Sunday, July 17, 2022

The inflation fallacy redux

 Peter Dorman had a post on this topic here a while back.  The inflation fallacy says that inflation doesn't affect real income, since aggregate nominal income increases at the same rate as prices. 

But today you can't shake a stick without hitting someone, economist or lay-person alike,  talking about the harm that the current inflation is doing to real income.

So: what is going on?  If the inflation fallacy is correct then a fall in real wages  would imply an increase in real non-labor income. Is that happening?

But the larger point of the fallacy is that changes in real income have real, not monetary, causes.  If, for example, an increase in labor supply reduces the equilibrium real wage, this may well manifest itself in an inflation rate in excess of wage growth, and the blame for lower real wages might be placed, fallaciously, on high inflation.

So why are real wages falling? One explanation, given by Jason Furman, is that the demand-induced expansion of employment is the cause--real wages behaving, as is typical, counter-cyclically.

But something about that doesn't sit right with me. Lately, I have been thinking back, way back, to Bob Rowthorn's "conflict theory of inflation."  One implication is that the stagnation of real income, or a reduction in its growth rate --  and hasn't the pandemic been responsible for such a stagnation? -- can lead to inflation as everyone, capitalist and worker alike, tries to maintain their real incomes.  This is consistent with the inflation fallacy: we want to treat the consequence, higher inflation, as the cause, pandemic-induced lower real income.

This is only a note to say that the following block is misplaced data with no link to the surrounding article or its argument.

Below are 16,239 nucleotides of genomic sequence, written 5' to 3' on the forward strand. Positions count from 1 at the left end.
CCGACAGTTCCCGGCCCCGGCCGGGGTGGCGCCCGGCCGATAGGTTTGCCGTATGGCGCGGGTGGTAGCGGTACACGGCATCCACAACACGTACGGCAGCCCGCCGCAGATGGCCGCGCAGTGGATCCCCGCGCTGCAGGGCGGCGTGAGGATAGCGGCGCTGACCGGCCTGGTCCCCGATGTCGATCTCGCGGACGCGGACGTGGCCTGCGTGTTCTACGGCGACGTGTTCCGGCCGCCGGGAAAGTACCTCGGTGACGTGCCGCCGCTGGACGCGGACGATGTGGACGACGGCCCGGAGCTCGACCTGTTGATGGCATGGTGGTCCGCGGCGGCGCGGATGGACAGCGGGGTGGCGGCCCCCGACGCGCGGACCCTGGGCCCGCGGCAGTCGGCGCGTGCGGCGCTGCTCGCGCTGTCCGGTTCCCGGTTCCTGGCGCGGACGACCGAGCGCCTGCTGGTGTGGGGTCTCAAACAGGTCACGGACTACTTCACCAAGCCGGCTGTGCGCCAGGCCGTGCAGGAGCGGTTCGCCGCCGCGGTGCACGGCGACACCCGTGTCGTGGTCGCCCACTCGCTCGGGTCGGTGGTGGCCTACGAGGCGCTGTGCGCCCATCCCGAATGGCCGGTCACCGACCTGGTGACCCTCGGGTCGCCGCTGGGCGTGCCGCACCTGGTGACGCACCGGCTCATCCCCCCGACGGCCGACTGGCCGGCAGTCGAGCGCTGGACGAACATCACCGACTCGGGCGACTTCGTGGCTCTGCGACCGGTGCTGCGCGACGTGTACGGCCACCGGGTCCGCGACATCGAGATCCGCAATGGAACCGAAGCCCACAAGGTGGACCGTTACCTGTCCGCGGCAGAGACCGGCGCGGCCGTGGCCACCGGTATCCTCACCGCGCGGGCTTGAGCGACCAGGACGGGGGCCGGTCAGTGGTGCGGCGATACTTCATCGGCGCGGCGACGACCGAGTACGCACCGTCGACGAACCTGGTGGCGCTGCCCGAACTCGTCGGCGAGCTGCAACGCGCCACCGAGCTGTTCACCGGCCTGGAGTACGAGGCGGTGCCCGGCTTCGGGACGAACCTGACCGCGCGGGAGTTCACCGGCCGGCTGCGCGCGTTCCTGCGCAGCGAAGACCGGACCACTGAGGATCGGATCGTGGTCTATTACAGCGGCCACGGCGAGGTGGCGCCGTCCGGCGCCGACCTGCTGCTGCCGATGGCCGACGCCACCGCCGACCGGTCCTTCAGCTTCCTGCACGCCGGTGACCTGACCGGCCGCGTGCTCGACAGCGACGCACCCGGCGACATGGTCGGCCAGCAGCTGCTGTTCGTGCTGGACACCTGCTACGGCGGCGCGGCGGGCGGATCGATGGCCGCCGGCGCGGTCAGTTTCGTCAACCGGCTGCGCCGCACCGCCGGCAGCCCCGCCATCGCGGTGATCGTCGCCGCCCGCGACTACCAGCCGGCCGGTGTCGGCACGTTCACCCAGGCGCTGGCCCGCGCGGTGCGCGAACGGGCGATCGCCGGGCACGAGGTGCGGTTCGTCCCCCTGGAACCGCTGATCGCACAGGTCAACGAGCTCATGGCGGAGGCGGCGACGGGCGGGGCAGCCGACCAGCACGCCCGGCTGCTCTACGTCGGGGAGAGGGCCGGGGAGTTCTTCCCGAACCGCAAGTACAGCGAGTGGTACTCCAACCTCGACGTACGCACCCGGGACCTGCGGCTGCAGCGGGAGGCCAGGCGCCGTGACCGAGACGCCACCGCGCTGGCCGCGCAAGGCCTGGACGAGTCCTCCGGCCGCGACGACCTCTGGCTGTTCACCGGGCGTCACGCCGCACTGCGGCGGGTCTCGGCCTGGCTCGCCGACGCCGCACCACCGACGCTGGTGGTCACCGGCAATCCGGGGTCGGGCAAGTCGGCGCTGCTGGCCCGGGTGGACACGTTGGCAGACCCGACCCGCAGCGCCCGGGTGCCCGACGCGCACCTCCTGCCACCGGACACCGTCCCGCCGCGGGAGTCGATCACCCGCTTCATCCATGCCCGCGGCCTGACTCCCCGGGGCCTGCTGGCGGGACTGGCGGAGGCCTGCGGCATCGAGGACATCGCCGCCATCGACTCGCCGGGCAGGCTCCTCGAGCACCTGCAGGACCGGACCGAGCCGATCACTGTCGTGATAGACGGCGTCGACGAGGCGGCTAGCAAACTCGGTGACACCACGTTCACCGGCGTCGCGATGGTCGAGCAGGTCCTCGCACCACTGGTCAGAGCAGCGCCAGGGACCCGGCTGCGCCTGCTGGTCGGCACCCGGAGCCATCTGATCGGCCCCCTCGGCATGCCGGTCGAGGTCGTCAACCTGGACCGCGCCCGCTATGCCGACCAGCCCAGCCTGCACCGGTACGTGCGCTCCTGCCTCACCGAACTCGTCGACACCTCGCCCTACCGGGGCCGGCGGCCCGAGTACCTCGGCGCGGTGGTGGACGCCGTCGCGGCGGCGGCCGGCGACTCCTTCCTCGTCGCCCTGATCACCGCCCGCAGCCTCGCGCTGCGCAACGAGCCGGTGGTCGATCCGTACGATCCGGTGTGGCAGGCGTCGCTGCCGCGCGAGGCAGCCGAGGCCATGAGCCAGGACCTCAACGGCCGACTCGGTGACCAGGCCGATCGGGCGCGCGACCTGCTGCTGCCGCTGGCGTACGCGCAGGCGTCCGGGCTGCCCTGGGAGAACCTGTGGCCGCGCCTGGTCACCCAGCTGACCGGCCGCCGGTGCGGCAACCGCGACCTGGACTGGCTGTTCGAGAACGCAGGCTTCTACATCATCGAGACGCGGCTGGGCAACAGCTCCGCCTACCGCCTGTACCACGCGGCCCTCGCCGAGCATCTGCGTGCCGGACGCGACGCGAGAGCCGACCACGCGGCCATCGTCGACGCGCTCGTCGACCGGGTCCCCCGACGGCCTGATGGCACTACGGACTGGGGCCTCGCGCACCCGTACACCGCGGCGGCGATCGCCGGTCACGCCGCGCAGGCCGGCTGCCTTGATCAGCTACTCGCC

I'm really asking for help here, and would love to hear what Peter, Barkley and Tom think.

(BTW, I have the same puzzlement when I read descriptions of the great inflation related to the influx of New World gold as a cause of lower real wages and capital accumulation.)


kevin quinn said...

I should have said, instead of "if the inflation fallacy is correct", "if the inflation fallacy is indeed a fallacy." And for "consistent with the inflation fallacy", substitute "consistent with the idea that changes in real income have real causes."

Peter Dorman said...